Shingles, also known as herpes zoster, is an infection that causes a painful rash. 

It often starts with tingling pain, headaches and tiredness and then can lead to a painful rash with fluid-filled blisters. 

Most people fully recover from shingles but in some cases it can last for months, even years.

There are ways to treat shingles and a vaccination is available.

York Press: Shingles is an infection that causes a painful rash.Shingles is an infection that causes a painful rash. (Image: Getty Images)The NHS website explains what shingles is, how it is caused and what each stage of the infection is like.

The stages of shingles

The NHS says shingles often starts with tingling and pain in one area, along with a headache and tiredness.

This is usually followed by a painful rash of fluid-filled blisters a few days later.

The blisters then burst and turn into sores.

The NHS website said: "Usually you get the shingles rash on your chest and tummy, but it can appear anywhere on your body including on your face, eyes and genitals.

"The rash appears as blotches on your skin, on 1 side of your body only. A rash on both the left and right of your body is unlikely to be shingles."

It can be painful and very itchy and when shingles affects the eye, or the skin around the eye, it can cause sight problems.

Can shingles kill you? 

Nowhere on the NHS website does it mention shingles causing death.

The website says: "Most people recover fully from shingles, but for some people the pain can last for months or even years."

This long-lasting pain is called post-herpetic neuralgia (PHN).

PHN is difficult to treat and the older you are the more likely you are to have PHN that is severe.

For advice on shingles call the NHS on 111.

How long do shingles last?

The rash can take up to four weeks to heal. 

The NHS said: "Your skin can be painful for weeks after the rash has gone, but it usually gets better over time."

What causes shingles?

Shingles is caused by the same virus as chickenpox – the varicella-zoster virus.

Almost everyone gets chickenpox at some point in their life.

The NHS explains: "When you recover from chickenpox, most of the virus is destroyed, but some of it can survive and remain inactive in the body for many years.

"This virus can then reactivate later in life and cause shingles."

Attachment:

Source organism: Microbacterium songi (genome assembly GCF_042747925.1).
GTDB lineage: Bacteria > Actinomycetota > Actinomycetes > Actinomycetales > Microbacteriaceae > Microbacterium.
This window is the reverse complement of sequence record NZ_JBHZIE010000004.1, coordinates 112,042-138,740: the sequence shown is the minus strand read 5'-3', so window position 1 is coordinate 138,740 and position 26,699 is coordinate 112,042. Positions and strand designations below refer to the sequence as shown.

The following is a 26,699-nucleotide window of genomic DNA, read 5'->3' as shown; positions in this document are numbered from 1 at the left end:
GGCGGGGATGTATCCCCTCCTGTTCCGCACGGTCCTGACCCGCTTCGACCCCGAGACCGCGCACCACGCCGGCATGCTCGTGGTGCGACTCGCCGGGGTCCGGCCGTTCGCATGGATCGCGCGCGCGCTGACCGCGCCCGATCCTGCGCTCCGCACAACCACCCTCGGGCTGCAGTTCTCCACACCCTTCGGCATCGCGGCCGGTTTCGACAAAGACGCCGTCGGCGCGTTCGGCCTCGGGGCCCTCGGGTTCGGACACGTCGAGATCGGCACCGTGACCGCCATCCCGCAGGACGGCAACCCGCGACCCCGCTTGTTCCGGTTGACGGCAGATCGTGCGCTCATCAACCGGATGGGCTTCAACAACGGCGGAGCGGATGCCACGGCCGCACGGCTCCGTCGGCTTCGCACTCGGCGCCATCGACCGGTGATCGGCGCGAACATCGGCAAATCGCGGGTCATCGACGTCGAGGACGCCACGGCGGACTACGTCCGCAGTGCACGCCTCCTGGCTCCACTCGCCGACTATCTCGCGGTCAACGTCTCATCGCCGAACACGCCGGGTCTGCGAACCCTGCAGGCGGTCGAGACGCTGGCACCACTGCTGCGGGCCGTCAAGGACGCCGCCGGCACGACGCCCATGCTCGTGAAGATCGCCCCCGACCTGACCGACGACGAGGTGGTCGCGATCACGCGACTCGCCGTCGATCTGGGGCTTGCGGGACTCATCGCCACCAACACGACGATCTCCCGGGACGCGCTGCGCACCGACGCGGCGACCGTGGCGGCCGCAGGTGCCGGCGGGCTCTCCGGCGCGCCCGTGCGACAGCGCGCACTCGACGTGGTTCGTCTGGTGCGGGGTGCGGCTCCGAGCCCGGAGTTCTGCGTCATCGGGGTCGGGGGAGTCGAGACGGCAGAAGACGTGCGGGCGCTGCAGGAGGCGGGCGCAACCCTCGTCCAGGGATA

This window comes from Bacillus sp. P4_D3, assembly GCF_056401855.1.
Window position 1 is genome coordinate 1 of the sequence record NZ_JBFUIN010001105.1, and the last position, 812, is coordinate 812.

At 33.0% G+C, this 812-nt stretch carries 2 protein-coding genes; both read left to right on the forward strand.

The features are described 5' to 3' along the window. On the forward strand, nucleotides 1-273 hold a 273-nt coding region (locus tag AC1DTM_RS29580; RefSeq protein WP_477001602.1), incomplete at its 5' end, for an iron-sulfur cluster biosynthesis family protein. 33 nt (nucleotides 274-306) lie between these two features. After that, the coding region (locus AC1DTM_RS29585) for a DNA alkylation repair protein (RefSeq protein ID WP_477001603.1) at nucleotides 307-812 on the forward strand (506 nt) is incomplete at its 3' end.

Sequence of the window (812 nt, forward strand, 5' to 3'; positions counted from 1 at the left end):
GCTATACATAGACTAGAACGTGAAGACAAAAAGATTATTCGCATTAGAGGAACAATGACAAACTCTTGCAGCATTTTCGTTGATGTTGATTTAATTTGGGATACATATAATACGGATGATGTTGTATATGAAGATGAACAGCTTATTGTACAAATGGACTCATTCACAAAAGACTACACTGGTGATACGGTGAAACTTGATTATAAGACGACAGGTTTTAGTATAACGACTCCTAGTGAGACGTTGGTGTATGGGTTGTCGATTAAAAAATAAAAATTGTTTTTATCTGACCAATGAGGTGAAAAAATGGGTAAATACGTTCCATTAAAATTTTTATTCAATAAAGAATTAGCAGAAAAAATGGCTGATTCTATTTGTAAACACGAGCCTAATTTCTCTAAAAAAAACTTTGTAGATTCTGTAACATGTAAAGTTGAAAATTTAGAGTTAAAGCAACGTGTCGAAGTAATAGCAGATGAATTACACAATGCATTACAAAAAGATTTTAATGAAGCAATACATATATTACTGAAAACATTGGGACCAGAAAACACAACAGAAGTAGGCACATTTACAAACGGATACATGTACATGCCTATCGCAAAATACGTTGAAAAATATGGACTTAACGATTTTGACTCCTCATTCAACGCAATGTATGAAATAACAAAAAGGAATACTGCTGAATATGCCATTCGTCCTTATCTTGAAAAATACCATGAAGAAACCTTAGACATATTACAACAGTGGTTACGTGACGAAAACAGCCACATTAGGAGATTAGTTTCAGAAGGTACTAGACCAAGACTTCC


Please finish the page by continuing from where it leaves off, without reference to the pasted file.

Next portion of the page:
"This generally happens when the immune system is weakened by things such as age, illness, stress or medication."

Is shingles contagious?

Shingles cannot be spread to others apart from while the rash is oozing fluid. 

People who have not had chickenpox before could catch chickenpox from someone with shingles.

According to the NHS, this is because shingles is caused by the chickenpox virus.

The NHS website said to avoid: 

  • Pregnant people who have not had chickenpox
  • People with a weakened immune system
  • Babies less than one-month-old – unless you gave birth to them as your baby should be protected from the virus by your immune system

Can I go to work with shingles?

The NHS advises staying away from work or school if the rash is still oozing fluid (weeping) and cannot be covered, or until the rash has dried out.

The only time the infection can be spread is while the rash oozes fluid.

The rash can be covered with loose clothing or a non-sticky dressing.

How to treat shingles

The NHS recommends doing the following four things:

  • Take paracetamol to ease pain
  • Keep the rash clean and dry to reduce the risk of infection
  • Wear loose-fitting clothing
  • Use a cool compress (a bag of frozen vegetables wrapped in a towel or a wet cloth) a few times a day

However, they urged people to avoid letting dressing or plasters stick to the rash and to not use antibiotic cream as it slows the healing process.

Is there a shingles vaccination and who is eligible?

York Press: Shingles vaccinations are available for people in their 70s.Shingles vaccinations are available for people in their 70s. (Image: Getty Images)

There is a vaccination available in both England and Wales for Shingles.

A shingles vaccine is available on the NHS for:

  • People who turned 65 on or after September 1, 2023
  • People aged 70 to 79
  • People aged 50 and over with a severely weakened immune system


The vaccine "helps reduce your risk of getting shingles", says the NHS.

The NHS website adds: "If you get shingles after being vaccinated, the symptoms can be much milder.

You can ask your GP surgery if you are eligible for the shingles vaccine.